Child lost to illness subject of book

When Gina Peca walked through the doors of East Line Books in Clifton Park two years ago, she was te

When Gina Peca walked through the doors of East Line Books in Clifton Park two years ago, she was terrified and overwhelmed.

But she did not let fear stop her. Peca felt compelled to tell her story, a story she had been carrying around with her for nearly a decade.

It was the story of her daughter, Catie Hoch, who at just 9 years of age died of neuroblastoma, a pediatric cancer. Now Peca’s memoir, “I Wouldn’t Change a Thing,” is complete and will hit the shelves Friday at the Book House at Stuyvesant Plaza in Guilderland.

Peca’s daughter Catie was known for her positive outlook on life, despite her grim diagnosis. She inspired all around her, according to Peca, and she hopes her story will continue to inspire now that it is in print.

“I want them to see the world of pediatric cancer through her eyes,” she said. “I think her vision was unique.”

Catie taught Peca many lessons during her 9 years of life, and Peca hopes she can pass those important lessons on to her readers.

“She still managed to find joy,” Peca said. “For her to go through this and to try to protect us and to face her death with such an amazing amount of courage, I feel blessed that I got to be her mother.”

Peca, who also lost her husband, Larry Hoch, to cancer last year, said writing this book has been a part of the healing process.

“I think the book is helping,” she said. “Larry wanted Catie’s story to be told.”

The Catie Hoch Foundation, which uses the motto “Helping Kids Take a Break from Cancer,” has helped thousands of children impacted by pediatric cancer.

Peca, the cofounder and president of the foundation, feared after her husband’s passing that she would no longer be able to raise funds. She said writing the book has helped her remember her purpose and work through her grief.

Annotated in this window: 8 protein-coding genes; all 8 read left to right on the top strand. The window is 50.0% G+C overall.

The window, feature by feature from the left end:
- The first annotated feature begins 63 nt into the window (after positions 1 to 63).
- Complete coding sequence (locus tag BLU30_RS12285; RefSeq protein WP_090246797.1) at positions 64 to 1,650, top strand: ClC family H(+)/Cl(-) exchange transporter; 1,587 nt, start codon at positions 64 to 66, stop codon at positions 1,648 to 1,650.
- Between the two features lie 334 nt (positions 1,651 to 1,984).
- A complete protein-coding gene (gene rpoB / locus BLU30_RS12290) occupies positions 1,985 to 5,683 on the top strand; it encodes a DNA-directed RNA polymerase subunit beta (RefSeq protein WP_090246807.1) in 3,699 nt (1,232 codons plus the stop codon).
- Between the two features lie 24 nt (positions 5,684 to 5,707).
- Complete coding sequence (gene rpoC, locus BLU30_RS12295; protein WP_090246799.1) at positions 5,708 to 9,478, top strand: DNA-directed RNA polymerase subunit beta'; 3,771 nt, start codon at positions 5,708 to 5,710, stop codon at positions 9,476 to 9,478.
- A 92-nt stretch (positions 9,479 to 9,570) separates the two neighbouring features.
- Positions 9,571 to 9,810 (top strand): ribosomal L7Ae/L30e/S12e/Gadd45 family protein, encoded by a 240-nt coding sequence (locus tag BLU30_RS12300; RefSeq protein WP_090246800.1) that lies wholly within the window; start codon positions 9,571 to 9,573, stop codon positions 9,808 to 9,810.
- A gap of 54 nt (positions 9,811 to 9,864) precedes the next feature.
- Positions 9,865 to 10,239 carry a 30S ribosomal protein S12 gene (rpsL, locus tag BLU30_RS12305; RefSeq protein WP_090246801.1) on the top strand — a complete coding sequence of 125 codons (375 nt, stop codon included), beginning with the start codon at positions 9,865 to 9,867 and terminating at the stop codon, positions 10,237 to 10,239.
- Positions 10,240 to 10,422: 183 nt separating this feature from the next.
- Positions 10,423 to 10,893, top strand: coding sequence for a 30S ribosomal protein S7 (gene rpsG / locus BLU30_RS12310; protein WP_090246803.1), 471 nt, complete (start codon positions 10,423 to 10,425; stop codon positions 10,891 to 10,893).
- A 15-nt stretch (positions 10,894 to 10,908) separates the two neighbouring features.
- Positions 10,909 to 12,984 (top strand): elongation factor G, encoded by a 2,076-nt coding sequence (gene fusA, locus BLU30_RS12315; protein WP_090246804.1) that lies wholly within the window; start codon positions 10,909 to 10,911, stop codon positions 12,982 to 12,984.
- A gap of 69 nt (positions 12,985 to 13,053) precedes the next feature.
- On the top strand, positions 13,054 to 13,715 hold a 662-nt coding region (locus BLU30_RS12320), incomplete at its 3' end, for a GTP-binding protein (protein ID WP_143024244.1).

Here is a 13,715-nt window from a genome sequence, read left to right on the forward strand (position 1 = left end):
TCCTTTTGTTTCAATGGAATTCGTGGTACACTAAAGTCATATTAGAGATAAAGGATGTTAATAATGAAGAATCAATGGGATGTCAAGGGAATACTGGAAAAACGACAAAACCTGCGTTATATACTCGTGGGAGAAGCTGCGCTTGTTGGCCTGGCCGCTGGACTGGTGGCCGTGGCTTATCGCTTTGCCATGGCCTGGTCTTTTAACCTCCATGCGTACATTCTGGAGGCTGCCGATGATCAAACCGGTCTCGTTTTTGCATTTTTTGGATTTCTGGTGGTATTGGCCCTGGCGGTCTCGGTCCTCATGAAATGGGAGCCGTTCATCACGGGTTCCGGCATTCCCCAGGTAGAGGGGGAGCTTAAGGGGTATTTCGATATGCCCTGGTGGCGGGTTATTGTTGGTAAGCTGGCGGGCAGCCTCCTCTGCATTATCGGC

The book will sell for $25. It can also be found on and on the foundation’s website, All proceeds will go directly to the Catie Hoch Foundation.

Peca wants her book, like Catie’s life, to bring joy. She believes her readers will get to know Catie and be inspired by her courage.

“I think people will be surprised a book about pediatric cancer will make you smile,” she said. “I think they will be surprised a story that they think will be very sad will actually lift their spirits.”

When Peca walked through the doors of East Line Books, she had no idea she would end up writing a memoir. But East Line helped give Peca the confidence she needed to complete her story.

“She had this wonderful goal to write about the joy of her daughter’s life,” said Robyn Ringler, the owner of East Line Books and a creative writing teacher. “I loved her proposal for the book at the beginning.”

Ringler said Peca took one of her creative writing classes. She would write at home and then bring the chapters to class. She said she helped Peca imagine and remember the concrete details of the times she spent with Catie.

Many memoirs tend to be sad, she said, but not this one. “It’s not really about the cancer; it is really about her relationship with Catie,” Ringler said. “It is just a must-read. It is a beautiful story.”

Ringler said she helped Peca learn how to turn off her inner critic and realize her full potential. “The most important advice I gave her was to write from the heart,” she said.

Susan Novotny of the Book House also took a special interest in Peca’s book, according to the Catie Hoch Foundation. Novotny chose the book as one of the Staff Picks Press books, and the store will host the official launch of “I Wouldn’t Change a Thing” on Friday.

Peca has found herself surrounded by many generous and helpful people over the years. Most notable of them was “Harry Potter” author J.K. Rowling.

Peca’s book details many of Catie’s interactions with Rowling. During the final stages of Catie’s life, Rowling asked if she could read parts of the fourth book in the Harry Potter series to Catie over the phone.

“It was incredible,” Peca said. “She has been so kind and generous to us.”

Over the years, the unique relationship between Catie and Rowling flourished. Rowling inspired Catie, but Peca quickly found out that Catie inspired Rowling, too. On the front cover of Peca’s book, a quote from Rowling sits next to a picture of Catie.

“Catie left footprints on my heart,” it reads.

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